City Council Member Wants DPS Out of South Dallas Amid Allegations of 'Over-Policing' - NBC 5 Dallas-Fort Worth

City Council Member Wants DPS Out of South Dallas Amid Allegations of 'Over-Policing'



    City Council Member Wants DPS Out of South Dallas

    A Dallas city council member is asking for the Department of Pubic Safety to leave South Dallas over claims of ‘over-policing’ after thousands of people have been stopped by troopers in the past several weeks. (Published Thursday, Aug. 1, 2019)

    A Dallas city council member is asking for the Department of Pubic Safety to leave South Dallas over claims of 'over-policing' after thousands of people have been stopped by troopers in the past several weeks.

    State troopers were brought into the city of Dallas at the request of the police chief and with the governor's blessing to help combat a rise in violent crime in targeted areas.

    In about a two-month period, troopers have stopped approximately 12,000 people, according to city officials.

    DPS says out of approximately 9,000 traffic stops, less than 7% have resulted in citations.

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    However, DPS reports seizing drugs, stolen cars, making 400 criminal arrests, serving over 250 warrants, and seizing 71 illegal guns in the concentrated area of operation.

    But some residents say DPS' approach has only made them feel scared and targeted.

    "What is happening now is wrong and I'm asking that it stop," said Dallas City Councilmember for Dist. 7 Adam Bazaldua during a Thursday morning press conference where other council members and the county's district attorney stood in support of the move.

    Echoing his constituents complaints of alleged "over-policing" by state troopers in South Dallas, Bazaldua has a message for DPS.

    "I'm now asking that DPS move their troopers from South Dallas and get back to the drawing board with DPD to determine where our added resources would be better served," he said.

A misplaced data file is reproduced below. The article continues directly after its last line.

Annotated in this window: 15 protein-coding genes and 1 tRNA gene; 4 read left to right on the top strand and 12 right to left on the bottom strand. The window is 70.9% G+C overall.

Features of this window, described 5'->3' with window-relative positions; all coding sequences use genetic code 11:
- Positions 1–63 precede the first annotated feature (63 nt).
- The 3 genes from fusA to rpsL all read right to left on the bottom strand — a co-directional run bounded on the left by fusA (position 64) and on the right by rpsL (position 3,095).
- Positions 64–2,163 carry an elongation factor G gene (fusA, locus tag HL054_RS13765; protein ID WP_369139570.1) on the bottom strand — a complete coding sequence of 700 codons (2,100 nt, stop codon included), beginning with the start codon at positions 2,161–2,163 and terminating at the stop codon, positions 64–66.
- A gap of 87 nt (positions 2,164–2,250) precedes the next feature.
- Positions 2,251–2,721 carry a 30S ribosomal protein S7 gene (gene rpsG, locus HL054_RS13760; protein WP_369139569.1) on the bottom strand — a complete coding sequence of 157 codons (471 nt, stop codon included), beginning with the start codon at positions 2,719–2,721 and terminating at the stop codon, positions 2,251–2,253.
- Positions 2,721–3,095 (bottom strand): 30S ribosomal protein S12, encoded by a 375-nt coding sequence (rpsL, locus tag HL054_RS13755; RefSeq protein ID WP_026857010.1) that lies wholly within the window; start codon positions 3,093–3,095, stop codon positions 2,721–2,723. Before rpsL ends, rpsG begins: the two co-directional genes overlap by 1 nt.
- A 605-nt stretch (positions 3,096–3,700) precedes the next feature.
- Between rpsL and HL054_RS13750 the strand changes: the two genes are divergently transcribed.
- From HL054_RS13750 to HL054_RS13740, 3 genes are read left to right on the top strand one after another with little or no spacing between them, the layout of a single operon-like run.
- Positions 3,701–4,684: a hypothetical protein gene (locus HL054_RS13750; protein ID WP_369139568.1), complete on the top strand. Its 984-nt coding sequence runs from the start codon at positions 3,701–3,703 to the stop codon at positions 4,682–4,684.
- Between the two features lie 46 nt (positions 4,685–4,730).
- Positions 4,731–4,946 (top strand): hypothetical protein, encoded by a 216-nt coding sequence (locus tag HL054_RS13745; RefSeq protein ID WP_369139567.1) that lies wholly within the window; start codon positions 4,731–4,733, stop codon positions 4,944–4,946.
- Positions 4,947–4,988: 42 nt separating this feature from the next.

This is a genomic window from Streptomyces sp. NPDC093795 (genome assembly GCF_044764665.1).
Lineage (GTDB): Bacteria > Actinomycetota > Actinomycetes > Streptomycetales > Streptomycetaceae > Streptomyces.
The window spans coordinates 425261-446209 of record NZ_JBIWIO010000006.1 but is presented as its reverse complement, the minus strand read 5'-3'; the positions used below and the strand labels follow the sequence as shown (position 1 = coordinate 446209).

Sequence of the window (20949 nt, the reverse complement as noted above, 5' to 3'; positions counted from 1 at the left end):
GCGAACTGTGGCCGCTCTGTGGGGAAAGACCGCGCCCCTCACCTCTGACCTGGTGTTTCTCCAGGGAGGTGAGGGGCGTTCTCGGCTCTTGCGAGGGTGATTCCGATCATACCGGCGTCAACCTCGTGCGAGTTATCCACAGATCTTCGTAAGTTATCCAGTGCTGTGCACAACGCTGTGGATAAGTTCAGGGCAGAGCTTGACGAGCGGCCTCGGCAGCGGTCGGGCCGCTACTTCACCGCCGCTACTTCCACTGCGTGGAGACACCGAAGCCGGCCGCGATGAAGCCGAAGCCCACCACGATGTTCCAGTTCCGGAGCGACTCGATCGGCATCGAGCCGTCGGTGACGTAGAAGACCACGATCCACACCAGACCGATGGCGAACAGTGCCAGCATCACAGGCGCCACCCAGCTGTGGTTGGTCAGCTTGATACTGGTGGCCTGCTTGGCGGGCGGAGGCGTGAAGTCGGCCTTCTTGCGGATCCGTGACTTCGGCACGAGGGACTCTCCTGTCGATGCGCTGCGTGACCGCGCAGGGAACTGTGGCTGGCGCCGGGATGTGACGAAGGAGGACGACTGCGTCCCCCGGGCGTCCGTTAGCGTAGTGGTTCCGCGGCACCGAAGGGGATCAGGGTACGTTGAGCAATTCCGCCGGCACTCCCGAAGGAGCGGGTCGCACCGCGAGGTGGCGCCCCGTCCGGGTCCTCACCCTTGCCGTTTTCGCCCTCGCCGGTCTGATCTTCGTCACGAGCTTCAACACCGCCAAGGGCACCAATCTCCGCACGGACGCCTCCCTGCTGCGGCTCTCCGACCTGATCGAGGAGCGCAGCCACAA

The move is coming on the heels of a community meeting Bazaldua held with DPS officials and concerned residents and business owners like Tabitha Wheeler Reagan.

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    "I live on Malcom X, why do I have to take back streets home? To avoid getting stopped by DPS," she said. "They're stopping people, they don't even have a reason why they're stopping."

    Changa Higgins supports the call for a DPS exodus from his neighborhood.

    "It feels excessive. It feels heavy-handed. I feels like South Dallas is being punished for the increase in crime," he said.

    Bazaldua explained law enforcement previously designated eight so-called 'tag zones' in areas with high concentrations of violent crimes, including 'Central Scyene' in South Dallas.

    Dallas County District Attorney John Creuzot attended this morning's press conference and attended the community meeting where he left feeling 'concerned' over residents' complaints of feeling unfairly targeted.

    Creuzot had previously stood in support bringing in troopers to help a severely understaffed Dallas Police Department combat a rise in violent crime throughout the city.

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    "Accepting the help is one thing, it's the implementation and the plan and what the impact is having on the community is where we are today," said Creuzot. "There needs to be a re-calculation of this. I'm not saying DPS ought to go away, but it's how the deployment is done and what it is that they're doing so that it actually impacts what they were brought here to do."